This volume provides a positive and productive model for helping people move out of static positions or difficult relationships in the workplace. Informed by systemic thinking and social constructionism, the authors discuss how it is possible to create realities through dialogue and to enable greater opportunities for the employee, manager and consultant alike. Taking Positions in the Organization uses a model of semantic polarities to create simple solutions to complex problems in a format that will inform and enthuse all its readers.Written by a well-established clinical psychologist, who works as a trainer and clinician for the National Health Service at the Tavistock Clinic in London, and also as a freelance consultant to teams and small organizations, and by an organizational consultant with a background in family therapy and management.
About the Author
David Campbell is a well-established clinical psychologist, who works as a trainer and clinician for the National Health Service at the Tavistock Clinic in London, and also as a freelance consultant to teams and small organizations. For many years he has been interested in developing techniques for working with organizations that incorporate the principles of systemic thinking. His work has led to consulting and training projects throughout the U.K. and Europe for both public and private sector institutions. He has written several articles and books on this subject and is a co-editor of the Systemic Thinking and Practice Series, containing thirty-nine books, which has promoted many new ideas in this field.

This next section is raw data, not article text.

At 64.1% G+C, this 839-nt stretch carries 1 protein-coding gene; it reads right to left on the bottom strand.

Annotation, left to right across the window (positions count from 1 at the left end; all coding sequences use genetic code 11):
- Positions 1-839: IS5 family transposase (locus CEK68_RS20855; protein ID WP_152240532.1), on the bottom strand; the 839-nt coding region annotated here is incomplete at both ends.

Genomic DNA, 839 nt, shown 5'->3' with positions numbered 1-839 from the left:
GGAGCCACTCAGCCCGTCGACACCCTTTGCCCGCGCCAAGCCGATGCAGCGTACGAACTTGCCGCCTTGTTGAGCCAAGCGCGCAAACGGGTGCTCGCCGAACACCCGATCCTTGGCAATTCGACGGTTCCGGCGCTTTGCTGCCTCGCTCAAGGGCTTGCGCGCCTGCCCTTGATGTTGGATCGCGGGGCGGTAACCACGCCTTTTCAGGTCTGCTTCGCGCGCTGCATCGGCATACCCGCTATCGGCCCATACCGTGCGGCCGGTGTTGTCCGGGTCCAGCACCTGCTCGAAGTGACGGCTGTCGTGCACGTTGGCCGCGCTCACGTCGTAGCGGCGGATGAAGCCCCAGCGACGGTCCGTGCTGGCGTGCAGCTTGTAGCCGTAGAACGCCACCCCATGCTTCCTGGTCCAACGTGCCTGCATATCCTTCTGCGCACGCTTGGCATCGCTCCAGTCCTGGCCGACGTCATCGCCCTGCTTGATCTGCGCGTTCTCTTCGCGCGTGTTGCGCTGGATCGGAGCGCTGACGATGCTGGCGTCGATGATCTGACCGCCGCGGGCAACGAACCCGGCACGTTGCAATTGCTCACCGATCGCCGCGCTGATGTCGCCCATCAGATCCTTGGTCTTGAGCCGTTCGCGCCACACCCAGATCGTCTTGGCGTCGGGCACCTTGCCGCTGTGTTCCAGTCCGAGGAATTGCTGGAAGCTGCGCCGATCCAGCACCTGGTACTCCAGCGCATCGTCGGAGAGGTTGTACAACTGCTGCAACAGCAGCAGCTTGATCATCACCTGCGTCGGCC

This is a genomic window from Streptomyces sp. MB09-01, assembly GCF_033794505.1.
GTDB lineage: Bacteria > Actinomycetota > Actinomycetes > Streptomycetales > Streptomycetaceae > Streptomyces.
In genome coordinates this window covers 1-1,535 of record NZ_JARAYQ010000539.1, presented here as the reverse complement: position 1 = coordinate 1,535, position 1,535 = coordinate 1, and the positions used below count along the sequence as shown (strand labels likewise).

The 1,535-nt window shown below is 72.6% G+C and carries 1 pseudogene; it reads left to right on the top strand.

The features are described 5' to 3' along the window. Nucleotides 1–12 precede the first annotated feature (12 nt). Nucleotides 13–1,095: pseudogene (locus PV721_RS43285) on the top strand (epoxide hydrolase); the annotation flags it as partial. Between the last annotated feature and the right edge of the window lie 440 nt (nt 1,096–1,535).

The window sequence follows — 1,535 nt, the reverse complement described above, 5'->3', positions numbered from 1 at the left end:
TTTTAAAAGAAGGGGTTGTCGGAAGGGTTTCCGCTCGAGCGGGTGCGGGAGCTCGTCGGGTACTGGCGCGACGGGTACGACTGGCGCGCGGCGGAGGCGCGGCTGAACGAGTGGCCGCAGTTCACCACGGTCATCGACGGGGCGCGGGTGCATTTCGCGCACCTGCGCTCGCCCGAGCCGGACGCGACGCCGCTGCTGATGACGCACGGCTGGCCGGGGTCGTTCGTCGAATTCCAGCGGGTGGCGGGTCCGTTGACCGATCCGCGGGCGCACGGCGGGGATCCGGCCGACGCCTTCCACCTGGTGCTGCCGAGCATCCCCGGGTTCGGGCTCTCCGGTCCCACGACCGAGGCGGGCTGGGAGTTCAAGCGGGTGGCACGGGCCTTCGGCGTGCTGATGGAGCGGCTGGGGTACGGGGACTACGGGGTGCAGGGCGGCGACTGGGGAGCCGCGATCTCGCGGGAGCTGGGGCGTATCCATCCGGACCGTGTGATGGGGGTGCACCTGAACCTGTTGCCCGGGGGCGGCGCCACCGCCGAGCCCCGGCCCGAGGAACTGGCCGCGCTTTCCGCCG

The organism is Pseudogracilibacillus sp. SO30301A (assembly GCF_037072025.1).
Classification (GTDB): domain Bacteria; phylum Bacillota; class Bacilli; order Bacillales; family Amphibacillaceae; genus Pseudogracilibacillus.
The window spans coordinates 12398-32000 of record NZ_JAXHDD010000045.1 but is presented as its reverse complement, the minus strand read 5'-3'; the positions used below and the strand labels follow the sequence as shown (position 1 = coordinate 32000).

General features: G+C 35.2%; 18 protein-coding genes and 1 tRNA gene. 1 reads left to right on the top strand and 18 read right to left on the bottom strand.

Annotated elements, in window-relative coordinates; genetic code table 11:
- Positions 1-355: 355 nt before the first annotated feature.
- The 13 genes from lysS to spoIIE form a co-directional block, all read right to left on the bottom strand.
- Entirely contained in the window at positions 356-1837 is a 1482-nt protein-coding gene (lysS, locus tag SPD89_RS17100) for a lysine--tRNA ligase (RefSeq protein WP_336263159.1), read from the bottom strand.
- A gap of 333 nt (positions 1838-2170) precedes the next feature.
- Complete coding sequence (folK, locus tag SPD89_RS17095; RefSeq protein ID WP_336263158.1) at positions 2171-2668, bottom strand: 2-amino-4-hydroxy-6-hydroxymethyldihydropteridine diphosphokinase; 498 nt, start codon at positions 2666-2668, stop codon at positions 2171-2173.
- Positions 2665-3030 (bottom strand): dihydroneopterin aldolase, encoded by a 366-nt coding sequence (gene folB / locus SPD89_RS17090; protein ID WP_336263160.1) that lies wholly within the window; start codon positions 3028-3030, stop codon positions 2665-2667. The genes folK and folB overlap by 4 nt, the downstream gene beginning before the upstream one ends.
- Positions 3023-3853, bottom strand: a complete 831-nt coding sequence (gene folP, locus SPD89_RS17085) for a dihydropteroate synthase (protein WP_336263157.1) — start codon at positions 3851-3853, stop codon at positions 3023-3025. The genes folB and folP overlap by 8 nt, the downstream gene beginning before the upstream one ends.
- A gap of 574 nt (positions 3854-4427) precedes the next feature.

Marianne Groenbeck is an organizational consultant with a background in family therapy and management. Since 1997, she has been the manager of MG-UDVIKLING, a successful consulting firm offering consultation, supervision, and education to managers and employees in private and public organizations in Denmark and Scandinavia. She is a practice-centered consultant, and her particular interest is in working with organizations to create models of organization and communication that lead to better practice. Her work is inspired by systemic thinking, appreciative practice, positioning theory, and semantic polarities.